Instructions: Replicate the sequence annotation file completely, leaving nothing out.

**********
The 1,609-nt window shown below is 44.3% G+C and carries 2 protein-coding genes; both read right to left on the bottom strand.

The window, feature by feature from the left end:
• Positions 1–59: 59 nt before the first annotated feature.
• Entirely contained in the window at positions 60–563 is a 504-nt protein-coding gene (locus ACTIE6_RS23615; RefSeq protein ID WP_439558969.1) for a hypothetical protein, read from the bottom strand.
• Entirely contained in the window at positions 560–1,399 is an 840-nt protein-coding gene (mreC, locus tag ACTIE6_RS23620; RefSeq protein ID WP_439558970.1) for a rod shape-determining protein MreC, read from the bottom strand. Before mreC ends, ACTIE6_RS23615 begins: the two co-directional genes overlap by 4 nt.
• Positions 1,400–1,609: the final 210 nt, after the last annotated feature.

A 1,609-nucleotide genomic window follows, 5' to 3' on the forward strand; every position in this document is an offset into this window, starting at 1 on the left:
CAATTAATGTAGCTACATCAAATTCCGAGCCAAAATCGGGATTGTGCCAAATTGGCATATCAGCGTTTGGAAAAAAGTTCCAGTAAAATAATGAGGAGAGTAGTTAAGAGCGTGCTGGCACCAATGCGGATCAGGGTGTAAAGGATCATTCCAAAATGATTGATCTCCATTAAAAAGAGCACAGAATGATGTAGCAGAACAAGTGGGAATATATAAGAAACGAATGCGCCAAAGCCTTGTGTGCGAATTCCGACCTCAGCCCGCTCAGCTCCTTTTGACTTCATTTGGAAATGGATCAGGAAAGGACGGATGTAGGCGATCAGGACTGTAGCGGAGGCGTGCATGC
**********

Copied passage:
The 1,609-nt window shown below is 44.3% G+C and carries 2 protein-coding genes; both read right to left on the bottom strand.

The window, feature by feature from the left end:
• Positions 1–59: 59 nt before the first annotated feature.
• Entirely contained in the window at positions 60–563 is a 504-nt protein-coding gene (locus ACTIE6_RS23615; RefSeq protein ID WP_439558969.1) for a hypothetical protein, read from the bottom strand.
• Entirely contained in the window at positions 560–1,399 is an 840-nt protein-coding gene (mreC, locus tag ACTIE6_RS23620; RefSeq protein ID WP_439558970.1) for a rod shape-determining protein MreC, read from the bottom strand. Before mreC ends, ACTIE6_RS23615 begins: the two co-directional genes overlap by 4 nt.
• Positions 1,400–1,609: the final 210 nt, after the last annotated feature.

A 1,609-nucleotide genomic window follows, 5' to 3' on the forward strand; every position in this document is an offset into this window, starting at 1 on the left:
CAATTAATGTAGCTACATCAAATTCCGAGCCAAAATCGGGATTGTGCCAAATTGGCATATCAGCGTTTGGAAAAAAGTTCCAGTAAAATAATGAGGAGAGTAGTTAAGAGCGTGCTGGCACCAATGCGGATCAGGGTGTAAAGGATCATTCCAAAATGATTGATCTCCATTAAAAAGAGCACAGAATGATGTAGCAGAACAAGTGGGAATATATAAGAAACGAATGCGCCAAAGCCTTGTGTGCGAATTCCGACCTCAGCCCGCTCAGCTCCTTTTGACTTCATTTGGAAATGGATCAGGAAAGGACGGATGTAGGCGATCAGGACTGTAGCGGAGGCGTGCATGC